Thursday, May 27, 2010

Finding Humor in Horror

In 2002 the movie "The Ring" came out in theaters. Up until then, I had never seen a real horror movie. The movie generated a lot of buzz when it came out and after hearing how scary it was from a lot of friends, I decided to go see it. To this day, I don't think a movie has ever scared me as much as "The Ring" did.

Since then (and largely because of how much I enjoyed "The Ring") I have become absolutely hooked on horror movies. Up until a few days ago, I assumed horror movies were so appealing to me because of their originality as a genre. Fans of horror movies love being scared. We go to a horror film hoping that it's going to give us a sort of rush without subjecting ourselves to any real physical danger. A horror movie isn't going to give you the warm and fuzzies like a romantic comedy; it's not going to get you pumped like an action movie; it's not going to make you feel exhilarated like an adventure movie. A horror movie is (hopefully) going to scare the crap out of you. And that's how the fans like it. Or that's what I thought. Then, a few days ago, (don't ask me why) I was thinking if there wasn't something beyond just being scared that would bring so many fans to this genre. And then I thought of it- Schadenfreude.

By now, I'm pretty sure almost everyone knows what schadenfreude is- taking pleasure from the misfortunes of others. We've always loved this, even if it only recently became part of most of our vocabularies. Think of "America's Funniest Home Videos." Growing up, I loved watching AFHV. There were literally not enough ways for guys to get kicked in the balls and for people to light themselves on fire to keep me entertained.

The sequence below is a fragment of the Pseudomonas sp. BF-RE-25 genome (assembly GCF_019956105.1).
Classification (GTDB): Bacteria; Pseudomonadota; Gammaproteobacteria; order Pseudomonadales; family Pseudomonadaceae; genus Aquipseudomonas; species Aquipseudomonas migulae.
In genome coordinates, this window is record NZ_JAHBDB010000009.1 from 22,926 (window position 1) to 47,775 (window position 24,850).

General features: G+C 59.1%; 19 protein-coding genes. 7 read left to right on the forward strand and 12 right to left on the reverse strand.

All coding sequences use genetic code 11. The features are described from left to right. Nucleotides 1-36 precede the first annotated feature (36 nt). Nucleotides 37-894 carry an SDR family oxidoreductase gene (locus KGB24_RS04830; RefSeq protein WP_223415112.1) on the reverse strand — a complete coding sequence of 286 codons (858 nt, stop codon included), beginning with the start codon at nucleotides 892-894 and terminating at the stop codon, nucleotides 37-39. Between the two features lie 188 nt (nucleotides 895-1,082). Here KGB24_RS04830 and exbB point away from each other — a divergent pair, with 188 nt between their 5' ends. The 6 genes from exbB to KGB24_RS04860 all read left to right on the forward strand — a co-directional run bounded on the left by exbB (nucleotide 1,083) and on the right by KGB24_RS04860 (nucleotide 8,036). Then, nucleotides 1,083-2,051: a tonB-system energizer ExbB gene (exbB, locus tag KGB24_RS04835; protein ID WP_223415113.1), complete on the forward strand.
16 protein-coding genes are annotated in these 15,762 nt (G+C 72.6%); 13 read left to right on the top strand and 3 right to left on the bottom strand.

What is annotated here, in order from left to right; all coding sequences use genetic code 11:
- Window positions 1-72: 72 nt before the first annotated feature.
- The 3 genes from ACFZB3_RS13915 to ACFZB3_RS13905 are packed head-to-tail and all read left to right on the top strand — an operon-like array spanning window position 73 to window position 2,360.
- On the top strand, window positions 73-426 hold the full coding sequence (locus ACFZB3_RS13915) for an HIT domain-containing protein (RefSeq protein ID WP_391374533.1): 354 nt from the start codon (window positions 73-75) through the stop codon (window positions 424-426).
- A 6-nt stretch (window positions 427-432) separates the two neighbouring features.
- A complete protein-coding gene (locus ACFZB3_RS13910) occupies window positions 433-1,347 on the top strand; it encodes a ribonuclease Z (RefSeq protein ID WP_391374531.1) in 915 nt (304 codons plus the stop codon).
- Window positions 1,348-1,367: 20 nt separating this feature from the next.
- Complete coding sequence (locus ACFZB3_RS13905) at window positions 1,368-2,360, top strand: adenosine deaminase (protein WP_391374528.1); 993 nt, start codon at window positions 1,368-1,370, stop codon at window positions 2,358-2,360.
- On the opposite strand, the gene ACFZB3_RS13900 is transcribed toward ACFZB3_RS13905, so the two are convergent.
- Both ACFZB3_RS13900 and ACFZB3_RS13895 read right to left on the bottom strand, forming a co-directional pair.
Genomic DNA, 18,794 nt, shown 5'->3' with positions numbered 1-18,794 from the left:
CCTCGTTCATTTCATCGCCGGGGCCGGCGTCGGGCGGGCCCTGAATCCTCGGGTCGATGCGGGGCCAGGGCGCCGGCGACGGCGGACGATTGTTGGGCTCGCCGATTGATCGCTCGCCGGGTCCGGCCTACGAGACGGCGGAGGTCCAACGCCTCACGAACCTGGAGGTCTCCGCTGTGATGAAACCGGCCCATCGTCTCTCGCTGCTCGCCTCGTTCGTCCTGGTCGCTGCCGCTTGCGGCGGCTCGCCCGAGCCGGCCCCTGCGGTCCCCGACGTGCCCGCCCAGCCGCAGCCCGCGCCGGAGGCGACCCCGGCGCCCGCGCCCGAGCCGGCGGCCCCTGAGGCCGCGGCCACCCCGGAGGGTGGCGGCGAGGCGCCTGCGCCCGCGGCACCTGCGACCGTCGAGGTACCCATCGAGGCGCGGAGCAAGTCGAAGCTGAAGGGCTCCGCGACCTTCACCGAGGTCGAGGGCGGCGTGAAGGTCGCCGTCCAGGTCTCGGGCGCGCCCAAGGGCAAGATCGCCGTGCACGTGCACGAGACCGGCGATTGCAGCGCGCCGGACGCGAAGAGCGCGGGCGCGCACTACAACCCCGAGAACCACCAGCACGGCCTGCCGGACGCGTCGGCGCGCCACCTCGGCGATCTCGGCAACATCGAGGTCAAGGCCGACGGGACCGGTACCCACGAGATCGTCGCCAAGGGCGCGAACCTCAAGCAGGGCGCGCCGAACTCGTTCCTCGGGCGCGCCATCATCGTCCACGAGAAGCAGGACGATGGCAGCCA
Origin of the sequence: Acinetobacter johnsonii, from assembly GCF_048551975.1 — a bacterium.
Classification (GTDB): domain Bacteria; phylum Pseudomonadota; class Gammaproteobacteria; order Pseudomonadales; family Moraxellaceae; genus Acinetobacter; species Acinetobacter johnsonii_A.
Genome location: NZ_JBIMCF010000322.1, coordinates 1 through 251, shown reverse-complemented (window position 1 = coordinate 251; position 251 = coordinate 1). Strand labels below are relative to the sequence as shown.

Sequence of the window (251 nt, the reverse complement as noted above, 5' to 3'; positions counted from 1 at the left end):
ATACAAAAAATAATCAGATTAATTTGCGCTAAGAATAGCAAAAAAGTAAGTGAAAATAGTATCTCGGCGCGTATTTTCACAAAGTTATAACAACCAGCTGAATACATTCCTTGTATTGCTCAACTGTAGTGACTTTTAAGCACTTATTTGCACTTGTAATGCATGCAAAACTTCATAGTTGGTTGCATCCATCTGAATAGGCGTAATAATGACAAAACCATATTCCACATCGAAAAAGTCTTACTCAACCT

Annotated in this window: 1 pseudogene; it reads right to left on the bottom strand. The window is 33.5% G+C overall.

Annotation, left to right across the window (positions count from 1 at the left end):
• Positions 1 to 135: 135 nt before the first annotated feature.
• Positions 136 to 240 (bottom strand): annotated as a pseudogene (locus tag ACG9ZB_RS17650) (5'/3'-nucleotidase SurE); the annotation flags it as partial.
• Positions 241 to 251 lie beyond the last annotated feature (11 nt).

What do AFHV and the genre of horror have in common? More than you'd think. For one, there's almost always the perception that the person who is getting hurt or embarrassed (or killed in the movies) "deserved" it. If someone is walking in front of the camera and another person runs in and kicks them in the balls, it may be funny to some (the "Jackass" crowd), but usually not to people who watch AFHV. However, if someone is about to do something that everyone knows is a bad idea (and especially if they say something like "Hey guys, watch this!" first), and it results in them getting hit in the balls, then it's funny.

In horror movies, you have things that I like to call "the givens." Pretty much, if you do one of these during the course of a horror movie, you're toast.

1. Leaving the main group- There is literally nothing that "the killer" loves better than picking off people when they're stupid enough to wander off.

2. Saying "I'll be right back" you won't.

3. Having sex- Hope it was good because you're probably not ever doing that again.